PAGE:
So, I guess what I'm trying to say, after all of my pointless rambling...is that in my case, I certainly believe that my pregnancy sickness was more emotional than physical. While I don't think it was so much hormones causing me to be sick, I think it was my body trying to rid itself of toxins (spiritual ones too). Does that make sense? I know not everybody's body works the same way, of course there are probably different reasons people get morning sickness. I jsut think the emotional one is really interesting.
post #154 of 270
There is definitely an emotional component to MS. My MS was always worse when I was most stressed about how rotten I felt. I was practicing full time when pregnant with #2 and found that I was okay with normal adjusting as long as I got replenishing breaks (lying on the floor of the adjusting room between appointments LOL) but I absolutely could NOT handle doing cranial sacral work which is much more energetically based. I couldn't put up strong enough walls to protect me and the baby and I would get really ill for days after. So now I make a practice of never providing energy work type healing during the "critical period". I did a little cranial sacral with my friend's new baby this weekend (* I am 15 weeks or so) and I got a minor headache but was okay. Hooray!

I started every pregnancy saying, I think I will be much better with the MS this time. I know that what we believe will happen does have a tremendous impact on what we experience but......... My belief wasn't enough (for whatever reason) to overcome the biological fact that I was so sick I had to go to my mother's house for three weeks to lie on her sofa while she fed me a took care of the kids. And yes BlueViolet, I did find something that worked, for this pregnancy the magic food was....wait for it......BEEF ROAST! I seriously had it three meals a day for almost three weeks while at my mom's! My mom jokes that we will have to name this baby Angus!

So, yeah...there are physical components (weak immune system, toxicity etc), biological components, hormonal components, psychological components, energetic components...all valid in my experience. I never could find the right combination to not feel miserable and this is the last time for me!!!! I mean it! I can't do it again. It has taught me a lot of compassion and empathy for my chronically ill patients.
post #155 of 270
Quote:
Originally Posted by mamamaya
Actually I threw up 3 times, only because the taste of room temperature water was disgusting to me.

That's so funny! I couldn't drink water either! Made me feel so yucky. I had mostly chocoalte milk while I was having M/S. And sometimes flavored sugar water, especially Fruit Punch Capri Sun and Hawaiian Punch. I know, go figure... I never drank that stuff since I was ten years old!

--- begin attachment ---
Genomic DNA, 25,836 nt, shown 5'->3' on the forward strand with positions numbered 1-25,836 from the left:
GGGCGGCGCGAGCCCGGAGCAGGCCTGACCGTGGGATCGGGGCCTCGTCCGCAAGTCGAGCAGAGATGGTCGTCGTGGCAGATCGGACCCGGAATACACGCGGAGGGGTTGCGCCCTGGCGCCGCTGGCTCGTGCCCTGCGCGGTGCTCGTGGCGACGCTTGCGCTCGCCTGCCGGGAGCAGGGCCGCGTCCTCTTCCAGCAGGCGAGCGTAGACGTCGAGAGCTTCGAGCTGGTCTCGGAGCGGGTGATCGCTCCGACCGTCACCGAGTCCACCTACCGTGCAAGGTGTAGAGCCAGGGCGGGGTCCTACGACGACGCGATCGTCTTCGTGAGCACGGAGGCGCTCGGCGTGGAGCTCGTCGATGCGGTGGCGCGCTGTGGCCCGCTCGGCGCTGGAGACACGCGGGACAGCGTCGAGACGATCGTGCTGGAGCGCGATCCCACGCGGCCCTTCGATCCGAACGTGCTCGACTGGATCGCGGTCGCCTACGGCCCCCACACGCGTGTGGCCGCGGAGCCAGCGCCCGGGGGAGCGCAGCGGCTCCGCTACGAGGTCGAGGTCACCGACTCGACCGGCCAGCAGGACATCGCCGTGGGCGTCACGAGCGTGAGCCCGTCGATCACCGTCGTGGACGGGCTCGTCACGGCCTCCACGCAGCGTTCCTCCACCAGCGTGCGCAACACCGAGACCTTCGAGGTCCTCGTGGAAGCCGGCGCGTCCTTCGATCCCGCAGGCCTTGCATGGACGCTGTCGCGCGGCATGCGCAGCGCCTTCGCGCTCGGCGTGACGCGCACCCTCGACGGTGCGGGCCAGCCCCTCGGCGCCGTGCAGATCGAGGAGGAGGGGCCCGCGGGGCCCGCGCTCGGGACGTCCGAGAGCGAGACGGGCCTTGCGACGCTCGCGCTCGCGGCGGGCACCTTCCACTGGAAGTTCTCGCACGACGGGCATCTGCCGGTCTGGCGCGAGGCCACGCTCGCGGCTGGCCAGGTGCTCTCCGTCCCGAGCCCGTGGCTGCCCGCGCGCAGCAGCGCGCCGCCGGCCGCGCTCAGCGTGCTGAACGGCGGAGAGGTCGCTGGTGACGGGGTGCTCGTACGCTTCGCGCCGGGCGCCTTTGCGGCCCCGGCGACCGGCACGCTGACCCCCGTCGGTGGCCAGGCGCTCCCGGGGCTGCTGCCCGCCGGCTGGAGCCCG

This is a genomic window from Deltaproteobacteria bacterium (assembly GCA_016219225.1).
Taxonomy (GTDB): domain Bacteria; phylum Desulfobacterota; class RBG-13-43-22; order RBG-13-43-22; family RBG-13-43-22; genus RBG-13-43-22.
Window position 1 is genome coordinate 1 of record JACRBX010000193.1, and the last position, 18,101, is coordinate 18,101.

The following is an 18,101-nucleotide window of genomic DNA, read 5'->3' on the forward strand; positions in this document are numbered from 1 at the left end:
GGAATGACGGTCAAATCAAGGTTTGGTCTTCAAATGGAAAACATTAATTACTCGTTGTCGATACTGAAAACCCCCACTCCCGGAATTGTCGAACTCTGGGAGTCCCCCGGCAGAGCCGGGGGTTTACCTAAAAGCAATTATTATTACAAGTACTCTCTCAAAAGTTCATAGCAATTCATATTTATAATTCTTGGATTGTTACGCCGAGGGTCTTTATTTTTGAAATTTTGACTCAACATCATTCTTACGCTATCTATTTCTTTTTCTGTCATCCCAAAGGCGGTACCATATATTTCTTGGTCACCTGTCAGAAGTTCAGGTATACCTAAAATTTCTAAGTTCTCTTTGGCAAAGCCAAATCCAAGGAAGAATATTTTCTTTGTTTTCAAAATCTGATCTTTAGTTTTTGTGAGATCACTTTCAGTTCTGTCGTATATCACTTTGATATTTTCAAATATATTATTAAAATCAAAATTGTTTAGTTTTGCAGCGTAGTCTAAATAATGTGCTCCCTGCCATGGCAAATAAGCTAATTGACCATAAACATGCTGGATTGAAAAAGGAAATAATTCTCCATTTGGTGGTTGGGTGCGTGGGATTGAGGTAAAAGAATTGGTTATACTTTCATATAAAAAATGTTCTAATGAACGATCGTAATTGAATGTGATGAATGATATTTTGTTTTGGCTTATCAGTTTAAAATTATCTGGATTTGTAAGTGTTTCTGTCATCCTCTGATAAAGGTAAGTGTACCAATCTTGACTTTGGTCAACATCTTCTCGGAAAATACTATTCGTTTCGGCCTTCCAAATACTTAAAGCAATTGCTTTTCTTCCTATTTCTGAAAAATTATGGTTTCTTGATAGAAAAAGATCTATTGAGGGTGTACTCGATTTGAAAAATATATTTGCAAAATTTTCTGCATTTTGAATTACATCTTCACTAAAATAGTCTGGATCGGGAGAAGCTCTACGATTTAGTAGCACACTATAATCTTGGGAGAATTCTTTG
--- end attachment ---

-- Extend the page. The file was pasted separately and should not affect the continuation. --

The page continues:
I had M/S for six weeks while in my first tri, but I never actually vomited. Believe me, I was REALLY sick (thought at times maybe I had food poisoning) but I never actually threw up. I did dry heave a few times, though. I had an aversion to all vegetables and most fruits - very weird. I was very relieved when the M/S went away and I got my appetite back.

I have had a strange attraction to sour flavored candy though throughout my pregnancy - particularly Chewy Sprees and Sour Patch Kids. :
post #156 of 270
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post #157 of 270

on morning sickness ~

mine was awful until i decided to give in to all of my cravings ~ once i started eating only what i was craving and completely ignoring a "proper, well-balanced diet" my m/s mostly went away, though i still dealt w/ nausea for months.

apparantly my body wanted to detox ~ with copious amounts of chocolate coffee, bacon and fried eggs, steak, and pickles...
post #158 of 270
For me, the emotional/mental theory of morning sickness just doesn't work out. With my first, I was sick-sick-sick for a week before I realized I was pregnant (it seriously never even crossed my mind until my mom asked me if I was). I stayed at that same m/s level until week 16. This time the pregnancy is the most wanted and I'm the least stressed, but I'm still the sickest. I'm still a bit sick now at 20 weeks, but until 16 I averaged around 6 barfing sessions a day (as little as 2 some days, as many as 12 others, it depended a lot on how much sleep I got and how steadily I ate).

I had one 'rough' labor (doctor-style normal) and one very easy labor. For me I'm convinced this was due to my mindset and how I was holding myself back the first time, and working with my body the second. I don't know about the m/s=stronger hormone thing, but I do know that I had more and stronger b/h contractions than most people, if that is at all related.
post #159 of 270

more morning sickness

I too found that ms would ease up for me if I just gave up and went with my cravings. Foods that had a lot of starch (like anything potato: fries, mashed, chips) foods that had some salt (again, plain salty chips) were always my best bet. Next came saltines, but I'd always eat a ton and only felt a little bit better.

It was fustrating when the cravings would change. I remember wanting plain whole almonds, and one day after snacking on them they came back up. Coudlnt' bear to look at the rest of the almonds.

And what really helped...marshmellows. Nearly a whole bag :
post #160 of 270
It was fustrating when the cravings would change...



the same thing happened to me w/ steak. :